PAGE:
Encyclopedia o f Chicago
Entries : Environmentalism


Regional Waterways Map, 2004
“Environmentalism” describes both the political movement to protect and improve the environment and the philosophy that has inspired that movement. Although it has roots in much earlier efforts, including nineteenth-century conservation and antipollution movements, not until the affluent post–World War II era did environmentalism become a mass movement. It has drawn most of its energy from the middle class, which has demanded relief from polluted water and air, and the development and protection of amenities such as recreational space. Another thread of environmentalism has been concerned with wilderness preservation and the protection of biodiversity. The movement gained momentum in 1962 with the publication of Rachel Carson's Silent Spring, which exposed the ravages of pesticides. Celebrated by a rally at the Civic Center Plaza and by thousands of Chicago-area students who collected trash around their schools, the first Earth Day in 1970 marked the arrival of environmentalism as a mainstream political force. By the mid-1970s, the federal government had passed a series of critical environmental laws, including the Wilderness Act (1964), Clean Air Act (1970), Clean Water Act (1972), and Endangered Species Act (1973).

Petition to Illinois Central Railroad, 1891
Chicagoans have long been interested in improving their environment. As early as 1854 residents gathered to protest against a cholera epidemic caused by a poor sewage system and to demand a cleaner, more healthful city. Over the next two decades a sanitary reform movement led to the construction of new sewers, the raising of city street grades to prevent standing water, and the reversal of the Chicago River's flow to keep sewage from entering Lake Michigan. In the 1860s businessmen supported the creation of urban parks, knowing that residents appreciated their beauty and ability to revive health. This early effort led to the creation of Chicago's landscaped parks, including Jackson, Washington, and Lincoln. After the turn of the century, industrial pollution gained more attention from activists. The Anti-Smoke League, for example, worked to force railroads to reduce their smoke emissions, and laborers complained about the stench from the famously polluted “Bubbly Creek” which ran through Packingtown. Others took a broader approach to environmental improvement by supporting urban planning. Daniel Burnham based his famous 1909 Chicago Plan on a vision of an orderly, beautiful city, full of parks and inspiring vistas.

Dunes Under Four Flags, 1917
Chicagoans have also long expressed concern for environments outside the city itself. In 1922 Will H. Dilg helped create the Izaak Walton League, a conservation organization for outdoors enthusiasts. Headquartered in Chicago, the league attracted support mostly from the Midwest, but it very quickly became the first national environmental organization with a mass membership. An avid fisherman, Dilg made the league the most influential organization supporting wetlands protection. In an early accomplishment, the league pressured Congress into creating an extensive wildlife refuge to protect the upper Mississippi River. Chicago activists also played a crucial role in the preservation of the Indiana Dunes. As early as 1914 the Chicago Conservation Council worked to preserve the spectacular dunes. Since that time Chicagoans have worked to create and expand the Indiana Dunes State Park (1923) and the Indiana Dunes National Lakeshore (1966).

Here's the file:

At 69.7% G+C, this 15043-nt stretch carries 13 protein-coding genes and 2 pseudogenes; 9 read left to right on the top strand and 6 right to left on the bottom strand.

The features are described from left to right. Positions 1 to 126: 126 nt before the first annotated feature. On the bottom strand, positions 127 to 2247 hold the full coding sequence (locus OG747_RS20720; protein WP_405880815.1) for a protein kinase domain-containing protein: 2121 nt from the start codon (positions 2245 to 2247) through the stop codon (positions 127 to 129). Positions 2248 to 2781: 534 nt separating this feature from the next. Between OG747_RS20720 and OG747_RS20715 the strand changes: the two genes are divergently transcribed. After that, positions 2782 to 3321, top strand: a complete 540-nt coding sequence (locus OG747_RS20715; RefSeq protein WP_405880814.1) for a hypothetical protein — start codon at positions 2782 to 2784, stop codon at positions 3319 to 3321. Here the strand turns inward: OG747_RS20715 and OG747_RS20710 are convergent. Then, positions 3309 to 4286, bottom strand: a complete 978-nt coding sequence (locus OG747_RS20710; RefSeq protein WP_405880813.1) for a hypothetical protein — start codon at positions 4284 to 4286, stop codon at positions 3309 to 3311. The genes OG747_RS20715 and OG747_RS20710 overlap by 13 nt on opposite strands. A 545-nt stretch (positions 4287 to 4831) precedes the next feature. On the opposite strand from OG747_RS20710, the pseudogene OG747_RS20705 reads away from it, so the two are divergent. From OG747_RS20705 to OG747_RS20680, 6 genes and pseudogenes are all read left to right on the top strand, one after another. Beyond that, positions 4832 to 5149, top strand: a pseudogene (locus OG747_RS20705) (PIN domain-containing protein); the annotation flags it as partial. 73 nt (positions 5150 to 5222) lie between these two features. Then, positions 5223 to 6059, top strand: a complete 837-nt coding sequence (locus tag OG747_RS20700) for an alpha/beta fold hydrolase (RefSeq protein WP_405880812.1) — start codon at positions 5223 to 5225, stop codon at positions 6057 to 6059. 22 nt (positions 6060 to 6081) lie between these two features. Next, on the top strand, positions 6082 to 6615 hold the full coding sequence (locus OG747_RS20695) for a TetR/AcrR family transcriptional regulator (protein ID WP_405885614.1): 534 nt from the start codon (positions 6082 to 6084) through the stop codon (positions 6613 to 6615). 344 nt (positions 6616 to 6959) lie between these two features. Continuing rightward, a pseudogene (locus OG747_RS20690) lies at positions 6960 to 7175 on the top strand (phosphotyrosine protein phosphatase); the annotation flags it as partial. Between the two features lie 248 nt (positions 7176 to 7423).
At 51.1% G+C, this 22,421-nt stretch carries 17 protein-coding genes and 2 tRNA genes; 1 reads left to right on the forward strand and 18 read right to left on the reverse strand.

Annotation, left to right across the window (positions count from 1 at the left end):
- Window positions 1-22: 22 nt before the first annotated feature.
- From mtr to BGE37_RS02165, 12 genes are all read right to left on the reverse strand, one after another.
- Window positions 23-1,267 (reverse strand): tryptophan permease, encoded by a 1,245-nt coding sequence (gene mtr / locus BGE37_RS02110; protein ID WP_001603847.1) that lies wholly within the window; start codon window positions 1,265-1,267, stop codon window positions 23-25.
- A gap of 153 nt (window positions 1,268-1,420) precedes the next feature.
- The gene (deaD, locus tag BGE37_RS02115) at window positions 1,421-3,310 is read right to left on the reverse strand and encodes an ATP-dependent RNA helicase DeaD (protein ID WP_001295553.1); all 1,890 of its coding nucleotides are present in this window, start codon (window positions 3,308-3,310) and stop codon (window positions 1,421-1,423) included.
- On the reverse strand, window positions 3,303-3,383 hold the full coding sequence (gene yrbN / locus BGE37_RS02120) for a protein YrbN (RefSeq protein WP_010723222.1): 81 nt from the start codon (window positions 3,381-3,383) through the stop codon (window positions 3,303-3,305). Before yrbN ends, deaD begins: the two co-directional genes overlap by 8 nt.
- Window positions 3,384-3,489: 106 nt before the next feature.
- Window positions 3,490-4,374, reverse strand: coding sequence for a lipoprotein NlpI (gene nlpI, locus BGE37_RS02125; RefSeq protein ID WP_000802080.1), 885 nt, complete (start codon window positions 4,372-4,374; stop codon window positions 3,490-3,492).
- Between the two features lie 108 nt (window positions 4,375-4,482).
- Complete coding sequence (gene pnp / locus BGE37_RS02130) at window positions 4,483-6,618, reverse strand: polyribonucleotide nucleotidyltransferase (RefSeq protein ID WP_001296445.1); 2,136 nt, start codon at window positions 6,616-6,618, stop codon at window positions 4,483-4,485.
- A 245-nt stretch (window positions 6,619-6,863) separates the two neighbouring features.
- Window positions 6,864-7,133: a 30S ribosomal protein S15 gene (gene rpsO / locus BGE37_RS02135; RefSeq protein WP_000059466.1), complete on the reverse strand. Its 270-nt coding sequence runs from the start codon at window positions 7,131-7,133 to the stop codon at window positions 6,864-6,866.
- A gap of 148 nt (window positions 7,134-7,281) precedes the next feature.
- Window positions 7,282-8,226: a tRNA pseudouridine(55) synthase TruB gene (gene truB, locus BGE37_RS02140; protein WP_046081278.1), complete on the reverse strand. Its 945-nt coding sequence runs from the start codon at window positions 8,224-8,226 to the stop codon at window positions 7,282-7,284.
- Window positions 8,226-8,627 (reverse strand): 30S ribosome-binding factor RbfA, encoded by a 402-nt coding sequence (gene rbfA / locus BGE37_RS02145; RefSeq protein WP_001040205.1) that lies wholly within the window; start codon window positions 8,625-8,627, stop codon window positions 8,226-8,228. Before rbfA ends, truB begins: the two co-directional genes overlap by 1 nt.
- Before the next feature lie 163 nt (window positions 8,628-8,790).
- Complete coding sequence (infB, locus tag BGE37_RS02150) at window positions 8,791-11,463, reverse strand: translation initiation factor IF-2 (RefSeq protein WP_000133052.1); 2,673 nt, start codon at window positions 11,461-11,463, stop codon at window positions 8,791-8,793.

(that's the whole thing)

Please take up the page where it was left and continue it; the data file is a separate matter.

St. Joseph's Beach, c. 1940s
With increases in average income, vacation time, and automobile ownership in the 1950s, more and more Chicagoans traveled to nearby natural areas for rest and recreation. The woods and waterways of Wisconsin became favorite destinations. By one estimation in 1959 about a quarter of Chicago-area residents stayed overnight in that state's vacation spots. Many of those residents chose state parks as destinations, and pressure from its southern neighbors forced Wisconsin to increase spending on recreation and preservation, a trend that has been followed around the nation.

The protection of Lake Michigan has been a focal point of Chicago's activism since the 1960s. With industrial pollution threatening the area's beaches, fishing, and drinking water, activists demanded government action. In 1967 the Chicago Tribune began a “Save Our Lake” campaign which gained wide support for immediate action, particularly in cleaning up the pollution from the Calumet region.

Friends of the River Canoe Race, c.2000
Chicago environmentalists have worked through a range of interest groups, some concerned with global issues, and others more regional in their focus, such as Citizens for a Better Environment, concerned with pollution and public health issues since its 1971 founding, and the Openlands Project, which has worked to preserve recreational space. Some local environmental groups have focused on more specific issues, such as the North Branch Restoration Project, aimed at preserving and restoring the natural ecology within the Cook County Forest Preserve. Since the 1970s Chicagoans have also worked for environmental justice, attempting to halt the practice of siting toxic waste primarily in minority neighborhoods.

Engel, J. Ronald. Sacred Sands: The Struggle for Community in the Indiana Dunes. 1983.
Hays, Samuel P. Beauty, Health, and Permanence: Environmental Politics in the United States, 1955–1985. 1987.
Kehoe, Terence. Cleaning Up the Great Lakes: From Cooperation to Confrontation. 1997.